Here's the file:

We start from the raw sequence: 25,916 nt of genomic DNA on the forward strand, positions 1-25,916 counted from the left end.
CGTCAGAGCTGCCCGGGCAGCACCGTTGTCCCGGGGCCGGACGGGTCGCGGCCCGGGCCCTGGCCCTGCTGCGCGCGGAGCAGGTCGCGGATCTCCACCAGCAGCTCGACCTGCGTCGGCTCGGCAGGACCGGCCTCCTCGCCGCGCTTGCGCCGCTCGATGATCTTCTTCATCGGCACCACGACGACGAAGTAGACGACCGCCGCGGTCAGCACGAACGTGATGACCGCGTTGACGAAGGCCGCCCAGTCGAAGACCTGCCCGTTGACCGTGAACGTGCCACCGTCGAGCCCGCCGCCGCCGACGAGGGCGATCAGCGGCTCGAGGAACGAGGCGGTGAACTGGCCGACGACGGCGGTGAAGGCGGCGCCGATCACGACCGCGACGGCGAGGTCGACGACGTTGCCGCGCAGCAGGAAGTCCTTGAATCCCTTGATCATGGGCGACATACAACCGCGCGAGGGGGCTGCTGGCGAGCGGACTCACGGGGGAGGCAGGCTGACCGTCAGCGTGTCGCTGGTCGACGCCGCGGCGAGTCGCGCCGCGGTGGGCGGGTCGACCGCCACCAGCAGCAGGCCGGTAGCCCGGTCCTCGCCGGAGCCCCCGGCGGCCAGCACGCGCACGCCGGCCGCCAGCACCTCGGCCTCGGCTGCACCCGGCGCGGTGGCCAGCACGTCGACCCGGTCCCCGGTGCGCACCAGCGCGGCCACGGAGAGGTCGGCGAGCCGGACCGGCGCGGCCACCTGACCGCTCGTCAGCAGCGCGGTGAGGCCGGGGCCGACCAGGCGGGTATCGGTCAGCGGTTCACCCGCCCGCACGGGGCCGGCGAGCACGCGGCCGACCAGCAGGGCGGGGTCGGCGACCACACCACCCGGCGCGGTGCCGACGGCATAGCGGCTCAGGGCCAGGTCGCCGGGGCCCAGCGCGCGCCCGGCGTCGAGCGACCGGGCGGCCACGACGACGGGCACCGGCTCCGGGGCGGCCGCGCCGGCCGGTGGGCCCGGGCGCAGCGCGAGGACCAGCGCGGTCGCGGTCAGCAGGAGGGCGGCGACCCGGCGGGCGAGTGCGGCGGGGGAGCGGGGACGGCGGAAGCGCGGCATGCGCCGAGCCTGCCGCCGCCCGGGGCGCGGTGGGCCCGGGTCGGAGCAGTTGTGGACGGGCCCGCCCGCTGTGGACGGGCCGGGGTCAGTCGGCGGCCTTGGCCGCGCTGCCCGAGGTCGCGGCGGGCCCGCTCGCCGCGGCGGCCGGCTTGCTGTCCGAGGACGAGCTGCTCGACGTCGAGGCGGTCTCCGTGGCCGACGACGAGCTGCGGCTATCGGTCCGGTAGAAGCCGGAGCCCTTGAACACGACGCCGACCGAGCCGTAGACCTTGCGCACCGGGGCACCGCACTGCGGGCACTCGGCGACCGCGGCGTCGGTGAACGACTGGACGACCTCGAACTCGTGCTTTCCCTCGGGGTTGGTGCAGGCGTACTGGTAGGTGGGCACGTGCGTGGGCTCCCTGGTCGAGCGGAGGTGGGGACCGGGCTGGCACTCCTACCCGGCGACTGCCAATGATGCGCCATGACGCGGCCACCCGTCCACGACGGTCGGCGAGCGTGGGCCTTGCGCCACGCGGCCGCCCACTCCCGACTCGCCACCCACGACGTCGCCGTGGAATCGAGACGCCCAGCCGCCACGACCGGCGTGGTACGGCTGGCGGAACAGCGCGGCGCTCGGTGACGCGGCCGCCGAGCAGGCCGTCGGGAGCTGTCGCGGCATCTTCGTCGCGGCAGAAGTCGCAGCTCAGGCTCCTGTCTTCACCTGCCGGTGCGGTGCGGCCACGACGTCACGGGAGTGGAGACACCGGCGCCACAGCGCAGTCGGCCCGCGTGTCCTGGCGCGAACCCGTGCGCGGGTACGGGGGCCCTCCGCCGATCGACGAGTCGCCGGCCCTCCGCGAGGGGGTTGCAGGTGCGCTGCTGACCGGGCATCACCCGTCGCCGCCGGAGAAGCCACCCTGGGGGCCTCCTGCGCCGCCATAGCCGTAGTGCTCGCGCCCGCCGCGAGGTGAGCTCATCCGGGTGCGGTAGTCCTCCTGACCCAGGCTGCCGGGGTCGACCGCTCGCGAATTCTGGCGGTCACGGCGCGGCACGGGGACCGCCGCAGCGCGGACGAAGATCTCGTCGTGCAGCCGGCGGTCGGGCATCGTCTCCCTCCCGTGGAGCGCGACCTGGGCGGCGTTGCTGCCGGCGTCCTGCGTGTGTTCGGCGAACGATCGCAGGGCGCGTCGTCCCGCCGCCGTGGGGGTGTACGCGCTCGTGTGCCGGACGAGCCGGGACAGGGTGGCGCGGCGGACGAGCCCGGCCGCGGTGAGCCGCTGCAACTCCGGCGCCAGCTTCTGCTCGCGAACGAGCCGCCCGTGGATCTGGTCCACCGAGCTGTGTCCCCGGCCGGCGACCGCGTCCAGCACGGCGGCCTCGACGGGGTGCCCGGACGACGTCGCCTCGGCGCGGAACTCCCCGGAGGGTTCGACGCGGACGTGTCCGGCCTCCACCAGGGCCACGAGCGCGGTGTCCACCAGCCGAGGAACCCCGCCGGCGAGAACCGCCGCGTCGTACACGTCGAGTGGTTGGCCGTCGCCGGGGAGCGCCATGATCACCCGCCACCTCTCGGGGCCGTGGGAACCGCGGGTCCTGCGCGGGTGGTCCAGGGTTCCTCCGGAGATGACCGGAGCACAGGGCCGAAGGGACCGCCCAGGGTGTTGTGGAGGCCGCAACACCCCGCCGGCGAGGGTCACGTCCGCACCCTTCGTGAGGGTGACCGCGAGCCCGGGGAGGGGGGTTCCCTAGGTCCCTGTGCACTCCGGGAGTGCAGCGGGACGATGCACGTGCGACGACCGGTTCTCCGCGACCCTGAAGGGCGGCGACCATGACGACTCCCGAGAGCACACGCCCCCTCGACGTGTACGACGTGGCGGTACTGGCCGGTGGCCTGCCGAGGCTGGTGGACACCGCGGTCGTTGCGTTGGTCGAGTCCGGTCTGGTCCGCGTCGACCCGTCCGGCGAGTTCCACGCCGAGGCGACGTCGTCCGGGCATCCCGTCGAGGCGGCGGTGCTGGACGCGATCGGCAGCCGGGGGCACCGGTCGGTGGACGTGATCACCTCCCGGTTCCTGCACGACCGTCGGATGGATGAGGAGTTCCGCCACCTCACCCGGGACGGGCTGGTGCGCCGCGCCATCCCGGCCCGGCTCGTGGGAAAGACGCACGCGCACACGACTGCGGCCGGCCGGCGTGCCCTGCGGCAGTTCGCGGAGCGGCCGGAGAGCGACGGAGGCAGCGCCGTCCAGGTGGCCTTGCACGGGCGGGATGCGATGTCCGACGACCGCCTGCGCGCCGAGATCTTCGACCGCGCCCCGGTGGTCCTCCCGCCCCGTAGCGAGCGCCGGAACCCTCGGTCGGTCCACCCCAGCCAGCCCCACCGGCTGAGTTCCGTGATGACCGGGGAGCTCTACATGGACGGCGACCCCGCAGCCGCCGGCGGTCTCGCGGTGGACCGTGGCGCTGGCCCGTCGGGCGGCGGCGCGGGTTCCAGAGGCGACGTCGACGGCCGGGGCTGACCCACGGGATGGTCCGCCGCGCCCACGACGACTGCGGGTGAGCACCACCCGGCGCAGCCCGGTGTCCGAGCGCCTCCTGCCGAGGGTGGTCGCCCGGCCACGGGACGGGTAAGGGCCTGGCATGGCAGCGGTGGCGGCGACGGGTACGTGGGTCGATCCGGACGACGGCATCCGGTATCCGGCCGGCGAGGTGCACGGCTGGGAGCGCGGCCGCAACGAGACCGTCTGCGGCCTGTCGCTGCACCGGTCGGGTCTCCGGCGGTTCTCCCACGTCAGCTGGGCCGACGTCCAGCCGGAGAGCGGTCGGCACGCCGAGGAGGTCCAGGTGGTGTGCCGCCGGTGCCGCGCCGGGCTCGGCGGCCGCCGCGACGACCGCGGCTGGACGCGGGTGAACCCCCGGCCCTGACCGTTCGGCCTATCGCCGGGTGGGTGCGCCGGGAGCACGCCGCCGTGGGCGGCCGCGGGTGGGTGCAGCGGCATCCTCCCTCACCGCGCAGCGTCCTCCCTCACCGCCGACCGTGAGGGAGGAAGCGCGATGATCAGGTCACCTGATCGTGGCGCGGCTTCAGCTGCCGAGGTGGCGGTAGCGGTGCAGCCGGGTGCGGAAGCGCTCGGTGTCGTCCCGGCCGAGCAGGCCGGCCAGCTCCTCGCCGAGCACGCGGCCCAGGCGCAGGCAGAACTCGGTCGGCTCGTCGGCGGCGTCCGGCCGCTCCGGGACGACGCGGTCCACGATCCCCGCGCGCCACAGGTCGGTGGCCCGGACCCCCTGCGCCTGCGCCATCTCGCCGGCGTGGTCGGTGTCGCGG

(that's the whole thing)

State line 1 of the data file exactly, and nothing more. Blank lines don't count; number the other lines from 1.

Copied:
We start from the raw sequence: 25,916 nt of genomic DNA on the forward strand, positions 1-25,916 counted from the left end.